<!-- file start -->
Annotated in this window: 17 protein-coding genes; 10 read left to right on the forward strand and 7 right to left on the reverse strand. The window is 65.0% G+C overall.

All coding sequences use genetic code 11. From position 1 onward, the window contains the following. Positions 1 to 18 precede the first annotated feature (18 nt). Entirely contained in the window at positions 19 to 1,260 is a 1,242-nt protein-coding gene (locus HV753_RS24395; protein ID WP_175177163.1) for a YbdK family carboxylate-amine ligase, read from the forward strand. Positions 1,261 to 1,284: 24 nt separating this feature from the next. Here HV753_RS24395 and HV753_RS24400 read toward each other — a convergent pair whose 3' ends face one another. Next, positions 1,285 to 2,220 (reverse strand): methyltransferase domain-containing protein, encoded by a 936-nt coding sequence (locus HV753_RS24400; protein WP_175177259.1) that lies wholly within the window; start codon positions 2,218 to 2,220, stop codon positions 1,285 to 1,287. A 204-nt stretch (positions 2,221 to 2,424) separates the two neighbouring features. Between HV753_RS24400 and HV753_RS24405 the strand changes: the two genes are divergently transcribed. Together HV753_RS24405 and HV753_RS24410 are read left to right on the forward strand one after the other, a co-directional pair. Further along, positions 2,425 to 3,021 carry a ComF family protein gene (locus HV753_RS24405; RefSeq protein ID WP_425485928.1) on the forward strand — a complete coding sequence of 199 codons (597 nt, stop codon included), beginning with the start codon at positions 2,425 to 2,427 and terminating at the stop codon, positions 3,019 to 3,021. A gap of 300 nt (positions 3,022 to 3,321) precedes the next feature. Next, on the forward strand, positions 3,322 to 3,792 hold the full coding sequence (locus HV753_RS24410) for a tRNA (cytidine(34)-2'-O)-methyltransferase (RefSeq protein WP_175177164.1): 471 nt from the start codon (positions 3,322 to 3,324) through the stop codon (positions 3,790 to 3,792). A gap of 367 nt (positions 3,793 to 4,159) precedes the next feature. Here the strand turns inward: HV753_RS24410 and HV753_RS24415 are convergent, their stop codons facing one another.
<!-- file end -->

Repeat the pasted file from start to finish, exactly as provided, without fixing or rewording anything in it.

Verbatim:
Annotated in this window: 17 protein-coding genes; 10 read left to right on the forward strand and 7 right to left on the reverse strand. The window is 65.0% G+C overall.

All coding sequences use genetic code 11. From position 1 onward, the window contains the following. Positions 1 to 18 precede the first annotated feature (18 nt). Entirely contained in the window at positions 19 to 1,260 is a 1,242-nt protein-coding gene (locus HV753_RS24395; protein ID WP_175177163.1) for a YbdK family carboxylate-amine ligase, read from the forward strand. Positions 1,261 to 1,284: 24 nt separating this feature from the next. Here HV753_RS24395 and HV753_RS24400 read toward each other — a convergent pair whose 3' ends face one another. Next, positions 1,285 to 2,220 (reverse strand): methyltransferase domain-containing protein, encoded by a 936-nt coding sequence (locus HV753_RS24400; protein WP_175177259.1) that lies wholly within the window; start codon positions 2,218 to 2,220, stop codon positions 1,285 to 1,287. A 204-nt stretch (positions 2,221 to 2,424) separates the two neighbouring features. Between HV753_RS24400 and HV753_RS24405 the strand changes: the two genes are divergently transcribed. Together HV753_RS24405 and HV753_RS24410 are read left to right on the forward strand one after the other, a co-directional pair. Further along, positions 2,425 to 3,021 carry a ComF family protein gene (locus HV753_RS24405; RefSeq protein ID WP_425485928.1) on the forward strand — a complete coding sequence of 199 codons (597 nt, stop codon included), beginning with the start codon at positions 2,425 to 2,427 and terminating at the stop codon, positions 3,019 to 3,021. A gap of 300 nt (positions 3,022 to 3,321) precedes the next feature. Next, on the forward strand, positions 3,322 to 3,792 hold the full coding sequence (locus HV753_RS24410) for a tRNA (cytidine(34)-2'-O)-methyltransferase (RefSeq protein WP_175177164.1): 471 nt from the start codon (positions 3,322 to 3,324) through the stop codon (positions 3,790 to 3,792). A gap of 367 nt (positions 3,793 to 4,159) precedes the next feature. Here the strand turns inward: HV753_RS24410 and HV753_RS24415 are convergent, their stop codons facing one another.